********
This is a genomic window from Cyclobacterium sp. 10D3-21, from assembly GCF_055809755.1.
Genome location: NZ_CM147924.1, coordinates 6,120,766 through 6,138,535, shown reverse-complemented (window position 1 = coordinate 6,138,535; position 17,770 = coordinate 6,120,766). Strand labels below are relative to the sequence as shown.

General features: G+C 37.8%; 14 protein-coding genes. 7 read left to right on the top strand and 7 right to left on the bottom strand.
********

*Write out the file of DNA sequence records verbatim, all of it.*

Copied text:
This is a genomic window from Cyclobacterium sp. 10D3-21, from assembly GCF_055809755.1.
Genome location: NZ_CM147924.1, coordinates 6,120,766 through 6,138,535, shown reverse-complemented (window position 1 = coordinate 6,138,535; position 17,770 = coordinate 6,120,766). Strand labels below are relative to the sequence as shown.

General features: G+C 37.8%; 14 protein-coding genes. 7 read left to right on the top strand and 7 right to left on the bottom strand.